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“Rainy Sky” pours cold water on Defendant’s attempt to rely on exclusion clause


The Commercial Court (Mr Justice Robin Knowles) has given judgment following the trial of a preliminary issue regarding the interpretation of an exclusion clause.

The claim related to the supply of a medicinal product, Estrace, by the Defendant to the Claimant.  For over two and a half years, the Defendant had failed to supply any Estrace.  The Defendant argued that an exclusion clause in the supply agreement barred the Claimant from bringing any claim against it to recover the lost profits suffered as a result of the Defendant’s failure of performance. 

The exclusion clause stated, in material part, that “notwithstanding anything contained in this Agreement in no circumstance shall either party be liable to the other in contract, tort… or otherwise howsoever to the other, and whatever the cause thereof (i) for any increased costs or expenses, (ii) for any loss of profit… or (iii) for any special indirect or consequential loss or damage of any nature whatsoever…”.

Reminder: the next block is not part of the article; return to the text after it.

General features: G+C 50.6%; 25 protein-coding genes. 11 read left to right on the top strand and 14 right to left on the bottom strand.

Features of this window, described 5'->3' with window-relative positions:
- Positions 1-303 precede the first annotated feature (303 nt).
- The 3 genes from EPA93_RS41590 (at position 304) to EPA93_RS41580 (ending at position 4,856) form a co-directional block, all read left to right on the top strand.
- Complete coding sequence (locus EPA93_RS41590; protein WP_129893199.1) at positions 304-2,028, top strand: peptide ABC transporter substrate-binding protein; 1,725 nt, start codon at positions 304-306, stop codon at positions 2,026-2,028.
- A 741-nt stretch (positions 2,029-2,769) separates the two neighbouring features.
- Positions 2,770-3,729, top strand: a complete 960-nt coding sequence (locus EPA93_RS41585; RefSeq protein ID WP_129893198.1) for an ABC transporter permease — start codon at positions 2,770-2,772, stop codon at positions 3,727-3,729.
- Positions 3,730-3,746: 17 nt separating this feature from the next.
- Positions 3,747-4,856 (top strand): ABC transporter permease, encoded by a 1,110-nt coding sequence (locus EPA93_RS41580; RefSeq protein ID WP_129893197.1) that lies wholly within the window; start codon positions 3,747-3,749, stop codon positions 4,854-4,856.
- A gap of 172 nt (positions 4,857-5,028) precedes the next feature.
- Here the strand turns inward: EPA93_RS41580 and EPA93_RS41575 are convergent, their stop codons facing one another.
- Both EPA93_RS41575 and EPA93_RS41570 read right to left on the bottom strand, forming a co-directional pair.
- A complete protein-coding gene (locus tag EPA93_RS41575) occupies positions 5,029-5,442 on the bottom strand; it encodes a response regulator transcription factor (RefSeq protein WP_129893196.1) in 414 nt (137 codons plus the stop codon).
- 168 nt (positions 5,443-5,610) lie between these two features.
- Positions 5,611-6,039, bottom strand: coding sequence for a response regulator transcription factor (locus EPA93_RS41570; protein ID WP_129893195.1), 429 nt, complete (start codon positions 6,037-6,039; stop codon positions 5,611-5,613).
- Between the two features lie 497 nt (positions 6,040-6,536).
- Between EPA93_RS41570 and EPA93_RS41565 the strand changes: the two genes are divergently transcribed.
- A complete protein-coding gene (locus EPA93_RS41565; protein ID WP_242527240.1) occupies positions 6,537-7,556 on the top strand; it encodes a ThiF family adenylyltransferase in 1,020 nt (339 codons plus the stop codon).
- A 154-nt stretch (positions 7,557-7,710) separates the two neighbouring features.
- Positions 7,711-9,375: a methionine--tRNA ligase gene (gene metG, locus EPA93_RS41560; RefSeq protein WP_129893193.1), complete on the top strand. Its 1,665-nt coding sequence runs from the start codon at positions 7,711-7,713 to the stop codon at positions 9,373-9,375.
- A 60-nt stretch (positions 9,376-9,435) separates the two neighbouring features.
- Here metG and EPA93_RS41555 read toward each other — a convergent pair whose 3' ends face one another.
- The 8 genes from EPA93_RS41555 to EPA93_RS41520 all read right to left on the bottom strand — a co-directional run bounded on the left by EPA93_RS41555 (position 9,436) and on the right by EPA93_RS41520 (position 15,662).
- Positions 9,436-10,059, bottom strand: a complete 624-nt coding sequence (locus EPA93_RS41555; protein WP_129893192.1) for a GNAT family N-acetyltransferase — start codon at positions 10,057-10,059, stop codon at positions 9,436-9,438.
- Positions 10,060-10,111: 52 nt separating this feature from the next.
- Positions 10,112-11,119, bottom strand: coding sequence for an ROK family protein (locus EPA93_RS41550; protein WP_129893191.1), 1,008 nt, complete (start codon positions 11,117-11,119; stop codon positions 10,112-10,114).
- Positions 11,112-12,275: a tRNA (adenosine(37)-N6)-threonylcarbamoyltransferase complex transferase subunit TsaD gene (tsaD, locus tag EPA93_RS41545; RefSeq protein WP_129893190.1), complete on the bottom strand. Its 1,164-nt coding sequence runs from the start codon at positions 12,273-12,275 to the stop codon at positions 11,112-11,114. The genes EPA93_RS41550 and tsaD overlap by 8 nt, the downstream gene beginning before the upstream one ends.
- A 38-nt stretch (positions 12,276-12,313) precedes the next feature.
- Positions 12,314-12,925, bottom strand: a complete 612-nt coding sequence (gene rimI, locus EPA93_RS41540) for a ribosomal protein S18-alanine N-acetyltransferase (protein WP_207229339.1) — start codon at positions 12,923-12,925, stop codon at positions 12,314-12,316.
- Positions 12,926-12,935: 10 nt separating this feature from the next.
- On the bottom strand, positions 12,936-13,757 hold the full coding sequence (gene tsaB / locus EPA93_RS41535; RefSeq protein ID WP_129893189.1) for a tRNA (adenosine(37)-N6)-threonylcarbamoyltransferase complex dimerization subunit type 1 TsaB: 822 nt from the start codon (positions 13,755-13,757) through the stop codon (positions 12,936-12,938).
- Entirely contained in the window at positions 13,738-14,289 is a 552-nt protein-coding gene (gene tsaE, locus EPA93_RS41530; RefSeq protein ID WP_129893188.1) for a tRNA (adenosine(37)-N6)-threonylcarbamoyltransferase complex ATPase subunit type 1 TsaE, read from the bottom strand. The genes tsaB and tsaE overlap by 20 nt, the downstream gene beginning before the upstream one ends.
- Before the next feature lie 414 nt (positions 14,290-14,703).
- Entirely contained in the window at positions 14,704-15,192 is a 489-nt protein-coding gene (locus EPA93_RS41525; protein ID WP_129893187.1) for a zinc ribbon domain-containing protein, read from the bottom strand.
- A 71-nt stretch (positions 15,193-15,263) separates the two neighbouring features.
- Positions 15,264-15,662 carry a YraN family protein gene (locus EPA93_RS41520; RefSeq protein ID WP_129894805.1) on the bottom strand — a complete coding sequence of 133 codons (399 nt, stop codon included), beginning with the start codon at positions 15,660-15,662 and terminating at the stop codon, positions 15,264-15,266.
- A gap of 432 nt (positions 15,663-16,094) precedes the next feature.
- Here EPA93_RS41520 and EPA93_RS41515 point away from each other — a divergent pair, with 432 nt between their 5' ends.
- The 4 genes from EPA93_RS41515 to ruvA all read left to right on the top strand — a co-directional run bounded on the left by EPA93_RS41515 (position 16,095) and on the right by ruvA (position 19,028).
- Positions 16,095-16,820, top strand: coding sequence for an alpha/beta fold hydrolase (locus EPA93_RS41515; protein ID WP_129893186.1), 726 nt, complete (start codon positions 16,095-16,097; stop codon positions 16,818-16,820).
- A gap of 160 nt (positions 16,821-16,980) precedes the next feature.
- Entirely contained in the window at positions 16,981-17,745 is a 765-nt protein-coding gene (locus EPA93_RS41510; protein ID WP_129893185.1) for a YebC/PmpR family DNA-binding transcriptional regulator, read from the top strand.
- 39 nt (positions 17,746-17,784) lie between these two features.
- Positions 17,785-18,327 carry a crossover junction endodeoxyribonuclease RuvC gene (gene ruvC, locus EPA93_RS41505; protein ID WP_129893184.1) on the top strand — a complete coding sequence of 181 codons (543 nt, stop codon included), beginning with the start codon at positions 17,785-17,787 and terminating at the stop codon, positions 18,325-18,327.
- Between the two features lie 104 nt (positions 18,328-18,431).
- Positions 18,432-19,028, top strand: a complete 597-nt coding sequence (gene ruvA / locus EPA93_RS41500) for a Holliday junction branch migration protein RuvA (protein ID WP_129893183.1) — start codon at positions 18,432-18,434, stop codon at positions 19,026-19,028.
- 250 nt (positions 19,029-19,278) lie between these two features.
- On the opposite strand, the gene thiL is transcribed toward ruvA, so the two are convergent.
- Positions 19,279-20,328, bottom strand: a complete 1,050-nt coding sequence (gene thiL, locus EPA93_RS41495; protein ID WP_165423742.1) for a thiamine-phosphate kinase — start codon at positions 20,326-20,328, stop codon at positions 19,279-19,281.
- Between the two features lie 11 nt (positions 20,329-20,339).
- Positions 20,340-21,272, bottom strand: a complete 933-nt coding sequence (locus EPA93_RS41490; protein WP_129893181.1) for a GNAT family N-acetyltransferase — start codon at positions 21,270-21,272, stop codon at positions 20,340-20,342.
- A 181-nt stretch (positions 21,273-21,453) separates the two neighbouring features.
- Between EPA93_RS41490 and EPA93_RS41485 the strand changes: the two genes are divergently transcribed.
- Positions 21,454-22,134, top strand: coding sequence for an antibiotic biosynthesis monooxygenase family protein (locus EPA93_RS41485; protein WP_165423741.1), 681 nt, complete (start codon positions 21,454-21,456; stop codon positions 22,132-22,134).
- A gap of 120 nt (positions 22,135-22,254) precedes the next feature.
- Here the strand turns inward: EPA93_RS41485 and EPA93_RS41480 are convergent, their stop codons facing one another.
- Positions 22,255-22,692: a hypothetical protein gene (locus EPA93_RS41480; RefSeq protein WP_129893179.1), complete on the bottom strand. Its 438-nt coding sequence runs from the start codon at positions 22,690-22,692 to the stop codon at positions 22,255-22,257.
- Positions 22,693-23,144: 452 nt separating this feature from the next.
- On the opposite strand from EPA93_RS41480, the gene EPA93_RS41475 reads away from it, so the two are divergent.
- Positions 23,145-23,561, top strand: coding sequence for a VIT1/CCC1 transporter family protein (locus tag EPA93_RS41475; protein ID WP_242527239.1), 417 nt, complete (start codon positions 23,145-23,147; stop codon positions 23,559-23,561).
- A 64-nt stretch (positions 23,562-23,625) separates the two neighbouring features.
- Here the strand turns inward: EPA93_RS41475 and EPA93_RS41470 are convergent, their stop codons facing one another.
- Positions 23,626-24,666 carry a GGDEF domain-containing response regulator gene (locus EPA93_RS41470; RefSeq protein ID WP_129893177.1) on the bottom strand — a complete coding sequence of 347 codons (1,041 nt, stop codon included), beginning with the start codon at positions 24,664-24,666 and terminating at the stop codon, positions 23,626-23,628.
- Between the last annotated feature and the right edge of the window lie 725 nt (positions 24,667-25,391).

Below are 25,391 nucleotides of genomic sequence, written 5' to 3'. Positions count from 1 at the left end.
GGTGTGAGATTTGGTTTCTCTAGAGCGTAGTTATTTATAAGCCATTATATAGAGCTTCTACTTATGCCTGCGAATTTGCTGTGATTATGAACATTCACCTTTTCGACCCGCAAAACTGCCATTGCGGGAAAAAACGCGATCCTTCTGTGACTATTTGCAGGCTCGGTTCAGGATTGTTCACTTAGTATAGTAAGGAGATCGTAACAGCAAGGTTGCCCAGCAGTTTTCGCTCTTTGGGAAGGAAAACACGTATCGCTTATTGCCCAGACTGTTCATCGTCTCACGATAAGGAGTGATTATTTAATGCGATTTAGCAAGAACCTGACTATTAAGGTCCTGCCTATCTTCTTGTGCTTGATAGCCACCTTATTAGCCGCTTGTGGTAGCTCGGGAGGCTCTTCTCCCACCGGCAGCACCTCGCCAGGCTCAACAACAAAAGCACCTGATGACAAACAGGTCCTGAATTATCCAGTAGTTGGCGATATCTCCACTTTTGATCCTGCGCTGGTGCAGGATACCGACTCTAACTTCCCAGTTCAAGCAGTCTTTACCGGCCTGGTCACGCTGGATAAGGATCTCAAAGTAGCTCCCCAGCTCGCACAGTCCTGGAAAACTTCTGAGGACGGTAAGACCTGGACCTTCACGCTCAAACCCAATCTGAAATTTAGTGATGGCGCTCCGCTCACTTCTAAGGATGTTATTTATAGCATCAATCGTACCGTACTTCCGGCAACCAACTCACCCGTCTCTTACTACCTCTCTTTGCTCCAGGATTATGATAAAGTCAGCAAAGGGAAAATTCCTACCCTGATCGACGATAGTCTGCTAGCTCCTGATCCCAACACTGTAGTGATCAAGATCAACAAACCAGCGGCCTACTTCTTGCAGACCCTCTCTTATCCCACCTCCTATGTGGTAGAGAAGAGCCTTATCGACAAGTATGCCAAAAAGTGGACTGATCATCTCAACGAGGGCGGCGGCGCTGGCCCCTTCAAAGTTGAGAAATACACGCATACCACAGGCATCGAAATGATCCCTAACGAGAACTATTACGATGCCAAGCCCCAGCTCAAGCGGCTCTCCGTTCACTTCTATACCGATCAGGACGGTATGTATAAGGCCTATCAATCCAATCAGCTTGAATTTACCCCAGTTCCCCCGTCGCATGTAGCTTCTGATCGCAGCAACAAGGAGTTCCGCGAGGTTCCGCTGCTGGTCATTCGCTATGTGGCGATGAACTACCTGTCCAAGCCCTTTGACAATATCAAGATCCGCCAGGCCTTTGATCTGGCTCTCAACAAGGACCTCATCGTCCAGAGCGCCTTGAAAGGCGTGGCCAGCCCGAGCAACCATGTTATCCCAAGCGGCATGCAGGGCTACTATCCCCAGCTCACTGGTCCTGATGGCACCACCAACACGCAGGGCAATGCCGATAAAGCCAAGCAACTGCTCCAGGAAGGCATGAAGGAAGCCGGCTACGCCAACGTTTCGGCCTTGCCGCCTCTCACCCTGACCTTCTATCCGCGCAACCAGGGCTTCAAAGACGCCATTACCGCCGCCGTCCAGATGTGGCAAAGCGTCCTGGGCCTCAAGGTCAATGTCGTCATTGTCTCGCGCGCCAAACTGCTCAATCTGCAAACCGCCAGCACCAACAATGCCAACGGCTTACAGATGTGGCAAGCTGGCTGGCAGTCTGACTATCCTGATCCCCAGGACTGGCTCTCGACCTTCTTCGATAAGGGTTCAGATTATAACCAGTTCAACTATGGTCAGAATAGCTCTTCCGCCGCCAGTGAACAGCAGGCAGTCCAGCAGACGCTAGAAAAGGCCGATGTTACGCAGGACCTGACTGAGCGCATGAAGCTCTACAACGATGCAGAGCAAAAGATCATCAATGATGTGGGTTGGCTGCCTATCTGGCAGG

The Court accepted the Claimant’s argument that, on its true construction, the intention of the parties had not been to bar their ability to bring all contractual and tortious claims for loss of profit.  Looked at in its proper context, as the Supreme Court’s judgment in Rainy Sky v Kookmin [2011] UKSC 50, [2011] 1 WLR 2900 requires, the clause was intended to exclude claims between the parties triggered by matters giving rise to liability to third parties. 

Although the language of the exclusion clause was “plain”, “wide” and “general” when read as a freestanding provision, the Judge considered that the context was also plain, and led to the “clear conclusion” that the clause was not intended to bar the Claimant’s claim.

The judgment is here.

Sarah Abram represented the Claimant, instructed by Hogan Lovells.